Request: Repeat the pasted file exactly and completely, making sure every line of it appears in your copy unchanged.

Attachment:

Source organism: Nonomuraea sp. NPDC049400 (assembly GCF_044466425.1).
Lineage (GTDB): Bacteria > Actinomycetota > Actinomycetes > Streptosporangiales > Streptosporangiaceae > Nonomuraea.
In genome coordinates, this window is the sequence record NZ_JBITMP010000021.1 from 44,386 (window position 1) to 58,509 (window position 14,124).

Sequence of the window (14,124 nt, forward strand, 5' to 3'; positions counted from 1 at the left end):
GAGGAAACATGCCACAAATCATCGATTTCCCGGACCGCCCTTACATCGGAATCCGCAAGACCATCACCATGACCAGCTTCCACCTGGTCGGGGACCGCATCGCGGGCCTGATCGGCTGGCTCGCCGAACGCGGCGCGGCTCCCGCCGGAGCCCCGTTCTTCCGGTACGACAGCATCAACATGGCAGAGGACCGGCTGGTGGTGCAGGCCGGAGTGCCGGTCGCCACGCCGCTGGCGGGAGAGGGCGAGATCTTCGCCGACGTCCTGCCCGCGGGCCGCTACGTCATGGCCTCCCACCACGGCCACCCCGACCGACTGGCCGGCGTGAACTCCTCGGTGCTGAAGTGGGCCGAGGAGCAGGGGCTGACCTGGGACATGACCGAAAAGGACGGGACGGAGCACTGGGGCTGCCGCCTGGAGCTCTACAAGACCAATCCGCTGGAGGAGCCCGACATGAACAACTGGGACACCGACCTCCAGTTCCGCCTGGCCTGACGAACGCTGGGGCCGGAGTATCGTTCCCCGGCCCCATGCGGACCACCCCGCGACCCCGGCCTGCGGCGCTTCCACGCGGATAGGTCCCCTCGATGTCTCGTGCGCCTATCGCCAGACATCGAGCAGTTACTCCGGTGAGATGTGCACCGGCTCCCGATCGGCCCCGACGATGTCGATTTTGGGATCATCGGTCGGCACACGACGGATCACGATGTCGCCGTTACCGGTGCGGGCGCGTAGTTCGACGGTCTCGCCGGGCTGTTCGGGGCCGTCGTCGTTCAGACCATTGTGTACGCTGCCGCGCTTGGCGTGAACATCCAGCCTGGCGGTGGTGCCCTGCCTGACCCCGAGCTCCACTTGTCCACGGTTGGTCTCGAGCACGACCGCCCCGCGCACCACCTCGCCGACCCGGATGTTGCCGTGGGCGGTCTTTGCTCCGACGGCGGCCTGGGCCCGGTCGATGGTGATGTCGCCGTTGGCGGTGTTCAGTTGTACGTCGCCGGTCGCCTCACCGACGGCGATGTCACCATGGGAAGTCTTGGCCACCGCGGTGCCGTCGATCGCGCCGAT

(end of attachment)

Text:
Source organism: Nonomuraea sp. NPDC049400 (assembly GCF_044466425.1).
Lineage (GTDB): Bacteria > Actinomycetota > Actinomycetes > Streptosporangiales > Streptosporangiaceae > Nonomuraea.
In genome coordinates, this window is the sequence record NZ_JBITMP010000021.1 from 44,386 (window position 1) to 58,509 (window position 14,124).

Sequence of the window (14,124 nt, forward strand, 5' to 3'; positions counted from 1 at the left end):
GAGGAAACATGCCACAAATCATCGATTTCCCGGACCGCCCTTACATCGGAATCCGCAAGACCATCACCATGACCAGCTTCCACCTGGTCGGGGACCGCATCGCGGGCCTGATCGGCTGGCTCGCCGAACGCGGCGCGGCTCCCGCCGGAGCCCCGTTCTTCCGGTACGACAGCATCAACATGGCAGAGGACCGGCTGGTGGTGCAGGCCGGAGTGCCGGTCGCCACGCCGCTGGCGGGAGAGGGCGAGATCTTCGCCGACGTCCTGCCCGCGGGCCGCTACGTCATGGCCTCCCACCACGGCCACCCCGACCGACTGGCCGGCGTGAACTCCTCGGTGCTGAAGTGGGCCGAGGAGCAGGGGCTGACCTGGGACATGACCGAAAAGGACGGGACGGAGCACTGGGGCTGCCGCCTGGAGCTCTACAAGACCAATCCGCTGGAGGAGCCCGACATGAACAACTGGGACACCGACCTCCAGTTCCGCCTGGCCTGACGAACGCTGGGGCCGGAGTATCGTTCCCCGGCCCCATGCGGACCACCCCGCGACCCCGGCCTGCGGCGCTTCCACGCGGATAGGTCCCCTCGATGTCTCGTGCGCCTATCGCCAGACATCGAGCAGTTACTCCGGTGAGATGTGCACCGGCTCCCGATCGGCCCCGACGATGTCGATTTTGGGATCATCGGTCGGCACACGACGGATCACGATGTCGCCGTTACCGGTGCGGGCGCGTAGTTCGACGGTCTCGCCGGGCTGTTCGGGGCCGTCGTCGTTCAGACCATTGTGTACGCTGCCGCGCTTGGCGTGAACATCCAGCCTGGCGGTGGTGCCCTGCCTGACCCCGAGCTCCACTTGTCCACGGTTGGTCTCGAGCACGACCGCCCCGCGCACCACCTCGCCGACCCGGATGTTGCCGTGGGCGGTCTTTGCTCCGACGGCGGCCTGGGCCCGGTCGATGGTGATGTCGCCGTTGGCGGTGTTCAGTTGTACGTCGCCGGTCGCCTCACCGACGGCGATGTCACCATGGGAAGTCTTGGCCACCGCGGTGCCGTCGATCGCGCCGAT